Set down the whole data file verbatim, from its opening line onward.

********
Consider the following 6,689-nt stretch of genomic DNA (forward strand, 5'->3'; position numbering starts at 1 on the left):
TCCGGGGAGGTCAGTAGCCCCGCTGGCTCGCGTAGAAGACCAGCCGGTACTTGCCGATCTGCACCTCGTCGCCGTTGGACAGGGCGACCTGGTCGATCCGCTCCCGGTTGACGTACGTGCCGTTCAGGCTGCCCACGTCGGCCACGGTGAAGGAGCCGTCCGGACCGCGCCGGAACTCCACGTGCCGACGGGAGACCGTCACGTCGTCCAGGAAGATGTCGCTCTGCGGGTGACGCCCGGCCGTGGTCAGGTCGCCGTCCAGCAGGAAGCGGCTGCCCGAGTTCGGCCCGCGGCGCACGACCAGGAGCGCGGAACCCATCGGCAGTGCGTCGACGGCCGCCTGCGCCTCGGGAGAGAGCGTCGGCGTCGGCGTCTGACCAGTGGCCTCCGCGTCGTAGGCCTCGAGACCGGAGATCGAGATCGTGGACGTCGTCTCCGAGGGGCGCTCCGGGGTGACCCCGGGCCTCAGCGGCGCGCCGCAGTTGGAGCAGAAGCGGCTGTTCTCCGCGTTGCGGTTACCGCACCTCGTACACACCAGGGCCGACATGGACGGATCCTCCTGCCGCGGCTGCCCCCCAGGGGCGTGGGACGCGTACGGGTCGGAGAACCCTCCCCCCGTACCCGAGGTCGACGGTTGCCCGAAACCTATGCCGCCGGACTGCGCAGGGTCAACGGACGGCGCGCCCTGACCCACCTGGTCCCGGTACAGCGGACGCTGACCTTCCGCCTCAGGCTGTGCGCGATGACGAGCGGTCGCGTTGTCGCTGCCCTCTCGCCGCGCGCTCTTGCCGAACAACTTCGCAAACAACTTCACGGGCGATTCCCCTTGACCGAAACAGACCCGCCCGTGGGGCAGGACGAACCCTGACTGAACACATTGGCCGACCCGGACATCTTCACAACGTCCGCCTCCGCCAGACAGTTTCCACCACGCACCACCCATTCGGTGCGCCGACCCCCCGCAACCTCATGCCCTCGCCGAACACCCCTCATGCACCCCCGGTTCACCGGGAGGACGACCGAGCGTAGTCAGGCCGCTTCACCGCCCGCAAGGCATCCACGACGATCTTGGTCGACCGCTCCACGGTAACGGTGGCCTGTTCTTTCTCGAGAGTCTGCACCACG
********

Consider the following 6,689-nt stretch of genomic DNA (forward strand, 5'->3'; position numbering starts at 1 on the left):
TCCGGGGAGGTCAGTAGCCCCGCTGGCTCGCGTAGAAGACCAGCCGGTACTTGCCGATCTGCACCTCGTCGCCGTTGGACAGGGCGACCTGGTCGATCCGCTCCCGGTTGACGTACGTGCCGTTCAGGCTGCCCACGTCGGCCACGGTGAAGGAGCCGTCCGGACCGCGCCGGAACTCCACGTGCCGACGGGAGACCGTCACGTCGTCCAGGAAGATGTCGCTCTGCGGGTGACGCCCGGCCGTGGTCAGGTCGCCGTCCAGCAGGAAGCGGCTGCCCGAGTTCGGCCCGCGGCGCACGACCAGGAGCGCGGAACCCATCGGCAGTGCGTCGACGGCCGCCTGCGCCTCGGGAGAGAGCGTCGGCGTCGGCGTCTGACCAGTGGCCTCCGCGTCGTAGGCCTCGAGACCGGAGATCGAGATCGTGGACGTCGTCTCCGAGGGGCGCTCCGGGGTGACCCCGGGCCTCAGCGGCGCGCCGCAGTTGGAGCAGAAGCGGCTGTTCTCCGCGTTGCGGTTACCGCACCTCGTACACACCAGGGCCGACATGGACGGATCCTCCTGCCGCGGCTGCCCCCCAGGGGCGTGGGACGCGTACGGGTCGGAGAACCCTCCCCCCGTACCCGAGGTCGACGGTTGCCCGAAACCTATGCCGCCGGACTGCGCAGGGTCAACGGACGGCGCGCCCTGACCCACCTGGTCCCGGTACAGCGGACGCTGACCTTCCGCCTCAGGCTGTGCGCGATGACGAGCGGTCGCGTTGTCGCTGCCCTCTCGCCGCGCGCTCTTGCCGAACAACTTCGCAAACAACTTCACGGGCGATTCCCCTTGACCGAAACAGACCCGCCCGTGGGGCAGGACGAACCCTGACTGAACACATTGGCCGACCCGGACATCTTCACAACGTCCGCCTCCGCCAGACAGTTTCCACCACGCACCACCCATTCGGTGCGCCGACCCCCCGCAACCTCATGCCCTCGCCGAACACCCCTCATGCACCCCCGGTTCACCGGGAGGACGACCGAGCGTAGTCAGGCCGCTTCACCGCCCGCAAGGCATCCACGACGATCTTGGTCGACCGCTCCACGGTAACGGTGGCCTGTTCTTTCTCGAGAGTCTGCACCACG